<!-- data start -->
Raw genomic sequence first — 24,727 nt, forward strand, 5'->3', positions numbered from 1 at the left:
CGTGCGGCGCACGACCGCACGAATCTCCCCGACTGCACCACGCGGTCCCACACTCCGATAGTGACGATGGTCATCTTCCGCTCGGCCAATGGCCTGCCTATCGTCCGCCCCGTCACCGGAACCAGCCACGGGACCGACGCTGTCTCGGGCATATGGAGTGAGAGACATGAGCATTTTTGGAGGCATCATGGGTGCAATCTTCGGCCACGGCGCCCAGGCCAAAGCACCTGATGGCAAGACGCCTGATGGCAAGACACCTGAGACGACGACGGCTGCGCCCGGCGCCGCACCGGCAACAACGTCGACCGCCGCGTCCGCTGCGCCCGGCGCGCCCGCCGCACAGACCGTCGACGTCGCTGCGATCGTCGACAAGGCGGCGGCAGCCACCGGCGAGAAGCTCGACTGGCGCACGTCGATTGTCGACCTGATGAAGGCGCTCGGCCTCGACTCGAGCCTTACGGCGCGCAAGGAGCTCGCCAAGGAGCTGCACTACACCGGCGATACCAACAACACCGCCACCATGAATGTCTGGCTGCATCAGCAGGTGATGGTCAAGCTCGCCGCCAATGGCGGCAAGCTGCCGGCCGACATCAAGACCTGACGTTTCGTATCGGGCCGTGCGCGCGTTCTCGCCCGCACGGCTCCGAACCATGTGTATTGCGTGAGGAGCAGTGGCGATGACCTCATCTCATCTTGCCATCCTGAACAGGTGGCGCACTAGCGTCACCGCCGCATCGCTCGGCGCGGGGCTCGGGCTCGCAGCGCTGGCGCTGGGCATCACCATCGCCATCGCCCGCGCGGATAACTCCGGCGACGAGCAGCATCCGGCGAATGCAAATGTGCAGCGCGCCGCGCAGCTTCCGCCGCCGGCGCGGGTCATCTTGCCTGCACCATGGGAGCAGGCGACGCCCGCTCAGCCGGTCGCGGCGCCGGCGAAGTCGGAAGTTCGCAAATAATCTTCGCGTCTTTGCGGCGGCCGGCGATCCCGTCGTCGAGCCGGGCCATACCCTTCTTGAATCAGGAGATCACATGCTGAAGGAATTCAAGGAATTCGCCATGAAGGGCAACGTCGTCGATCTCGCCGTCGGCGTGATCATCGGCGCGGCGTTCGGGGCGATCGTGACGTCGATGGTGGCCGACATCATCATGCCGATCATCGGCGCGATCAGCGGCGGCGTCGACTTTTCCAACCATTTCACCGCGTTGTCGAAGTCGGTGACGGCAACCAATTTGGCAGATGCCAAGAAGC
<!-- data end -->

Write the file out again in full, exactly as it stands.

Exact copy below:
Raw genomic sequence first — 24,727 nt, forward strand, 5'->3', positions numbered from 1 at the left:
CGTGCGGCGCACGACCGCACGAATCTCCCCGACTGCACCACGCGGTCCCACACTCCGATAGTGACGATGGTCATCTTCCGCTCGGCCAATGGCCTGCCTATCGTCCGCCCCGTCACCGGAACCAGCCACGGGACCGACGCTGTCTCGGGCATATGGAGTGAGAGACATGAGCATTTTTGGAGGCATCATGGGTGCAATCTTCGGCCACGGCGCCCAGGCCAAAGCACCTGATGGCAAGACGCCTGATGGCAAGACACCTGAGACGACGACGGCTGCGCCCGGCGCCGCACCGGCAACAACGTCGACCGCCGCGTCCGCTGCGCCCGGCGCGCCCGCCGCACAGACCGTCGACGTCGCTGCGATCGTCGACAAGGCGGCGGCAGCCACCGGCGAGAAGCTCGACTGGCGCACGTCGATTGTCGACCTGATGAAGGCGCTCGGCCTCGACTCGAGCCTTACGGCGCGCAAGGAGCTCGCCAAGGAGCTGCACTACACCGGCGATACCAACAACACCGCCACCATGAATGTCTGGCTGCATCAGCAGGTGATGGTCAAGCTCGCCGCCAATGGCGGCAAGCTGCCGGCCGACATCAAGACCTGACGTTTCGTATCGGGCCGTGCGCGCGTTCTCGCCCGCACGGCTCCGAACCATGTGTATTGCGTGAGGAGCAGTGGCGATGACCTCATCTCATCTTGCCATCCTGAACAGGTGGCGCACTAGCGTCACCGCCGCATCGCTCGGCGCGGGGCTCGGGCTCGCAGCGCTGGCGCTGGGCATCACCATCGCCATCGCCCGCGCGGATAACTCCGGCGACGAGCAGCATCCGGCGAATGCAAATGTGCAGCGCGCCGCGCAGCTTCCGCCGCCGGCGCGGGTCATCTTGCCTGCACCATGGGAGCAGGCGACGCCCGCTCAGCCGGTCGCGGCGCCGGCGAAGTCGGAAGTTCGCAAATAATCTTCGCGTCTTTGCGGCGGCCGGCGATCCCGTCGTCGAGCCGGGCCATACCCTTCTTGAATCAGGAGATCACATGCTGAAGGAATTCAAGGAATTCGCCATGAAGGGCAACGTCGTCGATCTCGCCGTCGGCGTGATCATCGGCGCGGCGTTCGGGGCGATCGTGACGTCGATGGTGGCCGACATCATCATGCCGATCATCGGCGCGATCAGCGGCGGCGTCGACTTTTCCAACCATTTCACCGCGTTGTCGAAGTCGGTGACGGCAACCAATTTGGCAGATGCCAAGAAGC